By Laura Donati
Today Sydney Road is portrayed as the contented and harmonious face of multiculturalism. The road, positioned within the ethnically diverse Melbourne suburbs of Brunswick and Coburg is, as one publicity blurb put it, one of the finest places in Melbourne to engage with interesting people and lifestyles from all over the world. Middle Eastern restaurants and bakeries share the streetscape with Asian grocers, Greek cake shops and delicatessens, halal butchers and retro cafes, Islamic clothing shops and African hairdressers. Its footpaths are crowded with pierced bodies, women in hijabs, youths wearing the latest fashion, elderly men congregating, women in mourning black and a seemingly endless stream of children in prams. Trams and cars, together with an array of languages, provide an audible expression to the visual chaos that is Sydney Road. On first impression, the streetscape appears to substantiate Moreland City Council's motto of 'one community, proudly diverse'.
Sydney Road is a road that has many faces, depending on which expression one chooses to ascribe to it. Not only is it a multicultural wonderland, but also Mecca for would-be-brides, a dreamscape for the thrifty or the culinary minded on a shoe string budget, a commercial streetscape endeavouring to promote its relevancy and viability in the age of shopping malls and a straight run, albeit a slow one, for those seeking a northerly passage to or from Melbourne. Within Brunswick, the southern end of Sydney Road skirts the edge of hip and is the latest place to be for those seeking a slice of Bohemia, some live music or the local arts. Coburg's stretch tenuously retains its local, down to earth shopping precinct atmosphere. It is an old road, worn by both time and use, and chaotic with its constant motion and allusions of better times long past. Simultaneously, though, it possesses an energy that is difficult to quantify but one that is almost palpable, an energy that is sustaining and life affirming.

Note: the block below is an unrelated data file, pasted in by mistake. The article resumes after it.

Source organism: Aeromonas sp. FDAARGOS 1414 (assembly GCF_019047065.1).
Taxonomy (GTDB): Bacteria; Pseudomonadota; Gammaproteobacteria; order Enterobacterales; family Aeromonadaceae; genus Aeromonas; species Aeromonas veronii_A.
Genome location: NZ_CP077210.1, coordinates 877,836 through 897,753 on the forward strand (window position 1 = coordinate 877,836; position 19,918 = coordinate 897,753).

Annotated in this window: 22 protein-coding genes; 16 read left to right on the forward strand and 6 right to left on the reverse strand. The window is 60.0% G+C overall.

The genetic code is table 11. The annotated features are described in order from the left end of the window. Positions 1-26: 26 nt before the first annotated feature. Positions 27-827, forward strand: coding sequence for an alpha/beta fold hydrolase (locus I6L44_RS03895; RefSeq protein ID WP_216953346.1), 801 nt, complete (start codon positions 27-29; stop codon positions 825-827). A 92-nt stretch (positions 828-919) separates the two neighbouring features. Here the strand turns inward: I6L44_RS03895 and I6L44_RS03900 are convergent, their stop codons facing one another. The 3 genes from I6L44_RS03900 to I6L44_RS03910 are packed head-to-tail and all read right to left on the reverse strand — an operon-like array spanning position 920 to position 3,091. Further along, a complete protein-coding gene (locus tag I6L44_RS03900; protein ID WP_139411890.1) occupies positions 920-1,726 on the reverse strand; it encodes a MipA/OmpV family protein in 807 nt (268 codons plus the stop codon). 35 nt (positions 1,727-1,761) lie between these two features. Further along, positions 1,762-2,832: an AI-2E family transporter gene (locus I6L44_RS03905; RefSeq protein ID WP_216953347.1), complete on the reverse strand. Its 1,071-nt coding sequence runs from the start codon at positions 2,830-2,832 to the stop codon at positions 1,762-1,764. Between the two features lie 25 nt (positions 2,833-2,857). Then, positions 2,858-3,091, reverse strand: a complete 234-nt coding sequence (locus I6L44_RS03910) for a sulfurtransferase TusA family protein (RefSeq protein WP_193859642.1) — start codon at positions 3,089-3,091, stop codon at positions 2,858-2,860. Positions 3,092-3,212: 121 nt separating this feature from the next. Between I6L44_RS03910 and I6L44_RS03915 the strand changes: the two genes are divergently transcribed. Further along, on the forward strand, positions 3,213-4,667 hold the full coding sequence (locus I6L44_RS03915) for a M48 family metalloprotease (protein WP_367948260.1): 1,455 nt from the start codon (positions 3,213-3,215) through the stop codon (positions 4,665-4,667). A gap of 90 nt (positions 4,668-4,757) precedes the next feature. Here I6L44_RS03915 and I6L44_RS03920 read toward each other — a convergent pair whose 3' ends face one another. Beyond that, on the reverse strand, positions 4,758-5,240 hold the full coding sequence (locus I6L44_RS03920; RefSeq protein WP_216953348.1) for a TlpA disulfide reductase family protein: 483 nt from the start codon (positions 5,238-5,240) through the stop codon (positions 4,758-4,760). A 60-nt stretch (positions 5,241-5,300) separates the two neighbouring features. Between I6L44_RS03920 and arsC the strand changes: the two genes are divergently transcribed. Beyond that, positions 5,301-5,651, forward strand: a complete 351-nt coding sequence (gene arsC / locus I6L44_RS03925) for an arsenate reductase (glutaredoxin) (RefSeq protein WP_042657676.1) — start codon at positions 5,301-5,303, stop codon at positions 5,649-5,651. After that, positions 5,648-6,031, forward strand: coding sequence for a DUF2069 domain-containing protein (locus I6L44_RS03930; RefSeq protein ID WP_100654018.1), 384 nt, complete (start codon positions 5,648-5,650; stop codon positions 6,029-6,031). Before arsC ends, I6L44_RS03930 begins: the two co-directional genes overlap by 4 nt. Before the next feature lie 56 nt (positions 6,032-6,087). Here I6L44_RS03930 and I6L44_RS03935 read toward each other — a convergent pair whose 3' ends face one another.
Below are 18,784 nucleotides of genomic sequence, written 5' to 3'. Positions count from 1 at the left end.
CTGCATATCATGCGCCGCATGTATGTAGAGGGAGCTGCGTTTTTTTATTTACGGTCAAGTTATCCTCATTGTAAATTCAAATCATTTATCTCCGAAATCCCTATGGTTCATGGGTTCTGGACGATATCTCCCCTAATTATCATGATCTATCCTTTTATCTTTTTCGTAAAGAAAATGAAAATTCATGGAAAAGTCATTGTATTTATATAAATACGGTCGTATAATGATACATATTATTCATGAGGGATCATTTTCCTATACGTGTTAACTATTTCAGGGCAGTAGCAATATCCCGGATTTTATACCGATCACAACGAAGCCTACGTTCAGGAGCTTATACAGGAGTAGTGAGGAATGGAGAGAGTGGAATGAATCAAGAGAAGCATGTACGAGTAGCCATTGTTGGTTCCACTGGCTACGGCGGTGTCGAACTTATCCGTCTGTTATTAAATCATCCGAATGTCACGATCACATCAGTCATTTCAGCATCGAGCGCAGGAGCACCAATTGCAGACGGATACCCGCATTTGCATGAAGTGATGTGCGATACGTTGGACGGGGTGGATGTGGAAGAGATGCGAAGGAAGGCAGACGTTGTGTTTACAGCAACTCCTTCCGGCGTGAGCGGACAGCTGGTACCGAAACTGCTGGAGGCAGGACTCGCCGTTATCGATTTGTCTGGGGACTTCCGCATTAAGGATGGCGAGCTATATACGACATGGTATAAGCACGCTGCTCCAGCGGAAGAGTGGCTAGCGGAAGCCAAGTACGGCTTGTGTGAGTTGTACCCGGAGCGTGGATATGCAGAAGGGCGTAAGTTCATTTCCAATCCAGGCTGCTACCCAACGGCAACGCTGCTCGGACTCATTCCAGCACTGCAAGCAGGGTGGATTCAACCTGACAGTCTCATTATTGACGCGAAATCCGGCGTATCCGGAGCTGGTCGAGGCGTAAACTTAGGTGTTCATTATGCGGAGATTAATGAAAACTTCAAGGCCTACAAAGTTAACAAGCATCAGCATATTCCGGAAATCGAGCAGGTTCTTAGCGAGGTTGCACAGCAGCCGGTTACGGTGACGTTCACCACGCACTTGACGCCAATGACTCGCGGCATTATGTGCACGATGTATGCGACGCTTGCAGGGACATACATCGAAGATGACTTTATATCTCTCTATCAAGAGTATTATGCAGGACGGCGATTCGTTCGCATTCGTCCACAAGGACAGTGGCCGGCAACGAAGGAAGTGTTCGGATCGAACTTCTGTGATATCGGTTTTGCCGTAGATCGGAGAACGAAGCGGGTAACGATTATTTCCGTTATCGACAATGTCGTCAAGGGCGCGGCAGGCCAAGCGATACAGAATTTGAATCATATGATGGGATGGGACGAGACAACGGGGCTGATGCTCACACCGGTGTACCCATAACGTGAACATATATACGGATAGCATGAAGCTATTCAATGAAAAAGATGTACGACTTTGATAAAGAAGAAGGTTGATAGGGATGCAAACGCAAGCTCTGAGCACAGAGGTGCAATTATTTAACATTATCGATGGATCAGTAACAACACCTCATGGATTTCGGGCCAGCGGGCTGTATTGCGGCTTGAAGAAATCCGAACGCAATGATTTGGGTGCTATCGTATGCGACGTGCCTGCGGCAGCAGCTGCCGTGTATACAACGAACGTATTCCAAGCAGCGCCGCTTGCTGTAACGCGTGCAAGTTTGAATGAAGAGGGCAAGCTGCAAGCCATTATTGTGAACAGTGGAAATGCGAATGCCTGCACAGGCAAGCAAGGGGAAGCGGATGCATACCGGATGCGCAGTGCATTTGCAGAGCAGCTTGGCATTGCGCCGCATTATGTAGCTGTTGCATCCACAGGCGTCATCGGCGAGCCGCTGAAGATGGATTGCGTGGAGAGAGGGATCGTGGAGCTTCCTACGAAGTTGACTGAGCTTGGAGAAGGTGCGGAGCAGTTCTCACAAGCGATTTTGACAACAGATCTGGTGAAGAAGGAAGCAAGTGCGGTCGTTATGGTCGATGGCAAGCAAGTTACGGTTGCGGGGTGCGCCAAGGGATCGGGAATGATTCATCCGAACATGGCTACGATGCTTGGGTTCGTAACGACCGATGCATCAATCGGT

Like the energy that Sydney Road radiates, a strong sense of community is both life affirming but difficult to quantify. It is a concept that may be considered airy fairy by some people but is one that is vital since it is about sustaining people, about sustaining culture in a way that enables people to feel that they belong. It offers people a sense of place. The late Graham Little said "place enables us: feeling at home where we are makes us effective where homesickness debilitates; the loss of our place is a loss of at least part of ourselves." Being part of a community allows us to feel safe, nurtured and not alone as we become part of a wider group. A strong sense of community not only allows people to contribute and be heard, thereby making them feel valued, but promotes a sense of belonging and self, which in turn, encourages success and fulfillment.
Yet communities are complex things. They are fragmented and multifaceted with a somewhat subjective meaning. For some people, it is defined by municipal boundaries or geography yet for others it is defined by gender, ethnicity, religion or something else. All people belong to numerous communities simultaneously. While people living within the geographical boundary lines of Brunswick and Coburg may constitute two communities, within them there are communities of women, of men, of Greeks and Arabs, of Christians, Muslims and Buddhists, of heterosexuals and homosexuals, of single parents and so on, each with their own shared experiences, values and characteristics. Consequently, the notion of community is not only inclusive but also exclusive as it reflects who and what we are but also who and what we are not.
While the ideal of community is often portrayed as all-encompassing and nurturing with warm fuzzy edges, the reality is sometimes different. Sometimes communities clash as loyalties, behaviours and expectations are questioned. The 1991 Gulf War demonstrated Brunswick and Coburg's not so harmonious multicultural community in its ugly reality when some Muslim women were abused by a small but angry section of the community. One woman had her hijab ripped off by two men while exiting a tram on Sydney Road, another was spat on and another woman was called a 'bloody wog' and told to "go back to your own country" as she walked along a Brunswick street. During that period, some Brunswick residents questioned people's community spirit and just where their loyalties lay. In writing a letter to the editor of a Brunswick newspaper, one woman voiced her concerns when she said "personally I have no objection to people of any race, colour or creed but I do believe that if they wish to live in Australia and enjoy the benefits here, their first loyalty should be to Australia, not their ethnic backgrounds." For some people, community and ethnic loyalties were mutually exclusive as if simultaneous allegiances to their geographical and Muslim communities was impossible. Consequently, Moreland City Council's motto of 'one community, proudly diverse', is perhaps more of an ideal rather than a reality for some Brunswick and Coburg residents.